I'm excited that these changes will simplify Gecko considerably. It's definitely something that needs to be done. Moving from four trees (content, frames, views, widgets) to just two (content and frames) should be a huge help. Eliminating most of our gfx code will also be a big win.


James Napolitano
Simplifying code, architectural improvements, fixing whole classes of bugs... its enough to make me drool! I hope to find the time to seriously start learning Mozilla so I can help with the coding. BWT, Roc, have you considered listing your blog on Gemal's Blogupdates, http://gemal.dk/mozilla/blogupdates.html ?
Sounds great, all these changes.
And they don't cause any regressions, off course? ;-)
Will any of this have an effect on [Bug 9458] Implement inline-block in layout.
I have not taken the time to understand the problem yet but just curious as you stated, "Fix various rendering bugs that are currently hard to fix"
and bug 9458 is one of them for sure.
steve england
all this sounds awesome. can't wait!
Robert O'Callahan
Arthur: David's reflow refactoring is the key to that one.
Martijn: of course they'll cause regressions. And we'll fix them with your help :-)
All I can say is wow! I really can't imagine the kinds of cool stuff that people will do with Cairo. But I wonder what the timeline will look like. If Gecko 1.9 can land in Firefox 2.0 by early-to-mid next year then it should be able to take some of IE7's heat. I have a feeling people are going to be dissapointed with IE7, and with Longhorn for that matter.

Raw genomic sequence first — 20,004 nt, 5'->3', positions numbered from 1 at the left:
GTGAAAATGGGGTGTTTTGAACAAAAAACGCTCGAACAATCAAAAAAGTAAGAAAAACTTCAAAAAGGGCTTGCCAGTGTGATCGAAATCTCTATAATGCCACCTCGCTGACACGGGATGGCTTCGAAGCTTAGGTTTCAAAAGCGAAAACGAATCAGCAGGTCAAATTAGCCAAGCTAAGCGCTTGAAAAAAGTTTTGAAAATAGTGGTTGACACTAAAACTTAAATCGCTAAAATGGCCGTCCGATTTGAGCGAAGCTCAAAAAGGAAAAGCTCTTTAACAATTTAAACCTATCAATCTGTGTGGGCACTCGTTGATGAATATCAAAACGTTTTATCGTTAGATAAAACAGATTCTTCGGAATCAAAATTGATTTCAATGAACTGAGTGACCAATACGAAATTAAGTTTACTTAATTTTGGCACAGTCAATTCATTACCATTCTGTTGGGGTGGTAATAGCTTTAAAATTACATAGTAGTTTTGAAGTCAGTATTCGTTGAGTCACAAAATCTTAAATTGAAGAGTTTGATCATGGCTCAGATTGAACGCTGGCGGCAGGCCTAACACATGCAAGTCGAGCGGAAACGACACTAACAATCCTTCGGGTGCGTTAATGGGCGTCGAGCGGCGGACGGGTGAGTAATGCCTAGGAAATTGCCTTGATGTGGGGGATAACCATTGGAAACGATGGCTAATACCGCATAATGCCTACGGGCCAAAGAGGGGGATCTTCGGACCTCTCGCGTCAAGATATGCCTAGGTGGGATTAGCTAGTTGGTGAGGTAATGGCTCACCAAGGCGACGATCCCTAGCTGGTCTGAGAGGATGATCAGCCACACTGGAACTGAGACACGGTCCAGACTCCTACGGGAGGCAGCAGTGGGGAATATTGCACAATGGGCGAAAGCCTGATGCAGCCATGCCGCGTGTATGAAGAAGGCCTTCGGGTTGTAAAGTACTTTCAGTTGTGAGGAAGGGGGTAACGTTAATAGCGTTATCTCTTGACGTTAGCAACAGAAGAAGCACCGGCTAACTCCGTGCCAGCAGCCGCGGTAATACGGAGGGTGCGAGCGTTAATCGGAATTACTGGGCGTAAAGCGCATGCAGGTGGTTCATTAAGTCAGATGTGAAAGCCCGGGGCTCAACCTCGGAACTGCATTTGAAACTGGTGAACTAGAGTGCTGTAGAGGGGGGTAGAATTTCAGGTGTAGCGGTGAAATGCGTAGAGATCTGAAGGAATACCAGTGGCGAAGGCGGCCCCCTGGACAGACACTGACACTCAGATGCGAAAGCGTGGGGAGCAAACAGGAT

Robert Accettura
I'm personally curious about performance. If Asa's right, there's a huge market in coming months of older Win 2k users who will want a better browser (and IE 7.0 is XP only). This is potentially a huge chunk of the corporate market. Lots of systems, some lower end.
Will this new graphics system work for them? With their integrated intel GPU's in there bland Dell systems. This is a rather large chunk of potential marketshare I hope we don't loose.
I don't know if I should post this here, but here goes:
If you take a look at the roadmap: (http://www.mozilla.org/projects/firefox/roadmap.html)
You see when DPA1 and DPA2 were released, but it doesn't mention either 1.1beta nor the final 1.1. Why is that? Am I overlooking something?
Robert O'Callahan
miguel: we don't know exactly what the timeline will look like, but I'm hoping we'll ship something as soon as the graphics work is done even if it means pushing off other Gecko work or Firefox features.
Robert: that is a big issue we're thinking a lot about. Graphics performance on that sort of system is probably going to take a lot of our energy for the next year especially when doing SVG and other advanced effects. The good news is that we're not working on it alone; it's a cairo issue.
Robin - see http://supernova00.biz/blog/2005/07/firefox-11-scraped-will-be-15.html
Will the Thebes landing include changing to cairo for printing?
Simon Paquet